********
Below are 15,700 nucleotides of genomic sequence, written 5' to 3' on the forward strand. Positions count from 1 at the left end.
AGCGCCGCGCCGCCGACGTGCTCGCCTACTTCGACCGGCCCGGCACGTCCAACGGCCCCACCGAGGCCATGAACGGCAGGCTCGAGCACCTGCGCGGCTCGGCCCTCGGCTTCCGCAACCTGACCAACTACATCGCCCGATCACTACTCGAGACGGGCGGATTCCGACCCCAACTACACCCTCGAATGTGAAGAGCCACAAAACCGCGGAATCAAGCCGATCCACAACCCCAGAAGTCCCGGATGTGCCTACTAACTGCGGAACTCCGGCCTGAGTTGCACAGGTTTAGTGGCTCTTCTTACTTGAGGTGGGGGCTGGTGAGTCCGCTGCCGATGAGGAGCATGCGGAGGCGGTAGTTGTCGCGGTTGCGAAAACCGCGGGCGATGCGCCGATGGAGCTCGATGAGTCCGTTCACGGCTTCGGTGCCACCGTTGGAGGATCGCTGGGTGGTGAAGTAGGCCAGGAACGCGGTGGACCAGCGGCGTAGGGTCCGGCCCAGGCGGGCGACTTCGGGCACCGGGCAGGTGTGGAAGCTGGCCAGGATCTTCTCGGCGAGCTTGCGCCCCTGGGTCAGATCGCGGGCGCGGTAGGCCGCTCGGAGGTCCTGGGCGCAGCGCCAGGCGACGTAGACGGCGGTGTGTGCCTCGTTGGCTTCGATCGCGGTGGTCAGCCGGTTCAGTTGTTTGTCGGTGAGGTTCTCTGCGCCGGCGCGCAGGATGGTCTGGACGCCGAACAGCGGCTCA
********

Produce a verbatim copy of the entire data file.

Below are 15,700 nucleotides of genomic sequence, written 5' to 3' on the forward strand. Positions count from 1 at the left end.
AGCGCCGCGCCGCCGACGTGCTCGCCTACTTCGACCGGCCCGGCACGTCCAACGGCCCCACCGAGGCCATGAACGGCAGGCTCGAGCACCTGCGCGGCTCGGCCCTCGGCTTCCGCAACCTGACCAACTACATCGCCCGATCACTACTCGAGACGGGCGGATTCCGACCCCAACTACACCCTCGAATGTGAAGAGCCACAAAACCGCGGAATCAAGCCGATCCACAACCCCAGAAGTCCCGGATGTGCCTACTAACTGCGGAACTCCGGCCTGAGTTGCACAGGTTTAGTGGCTCTTCTTACTTGAGGTGGGGGCTGGTGAGTCCGCTGCCGATGAGGAGCATGCGGAGGCGGTAGTTGTCGCGGTTGCGAAAACCGCGGGCGATGCGCCGATGGAGCTCGATGAGTCCGTTCACGGCTTCGGTGCCACCGTTGGAGGATCGCTGGGTGGTGAAGTAGGCCAGGAACGCGGTGGACCAGCGGCGTAGGGTCCGGCCCAGGCGGGCGACTTCGGGCACCGGGCAGGTGTGGAAGCTGGCCAGGATCTTCTCGGCGAGCTTGCGCCCCTGGGTCAGATCGCGGGCGCGGTAGGCCGCTCGGAGGTCCTGGGCGCAGCGCCAGGCGACGTAGACGGCGGTGTGTGCCTCGTTGGCTTCGATCGCGGTGGTCAGCCGGTTCAGTTGTTTGTCGGTGAGGTTCTCTGCGCCGGCGCGCAGGATGGTCTGGACGCCGAACAGCGGCTCA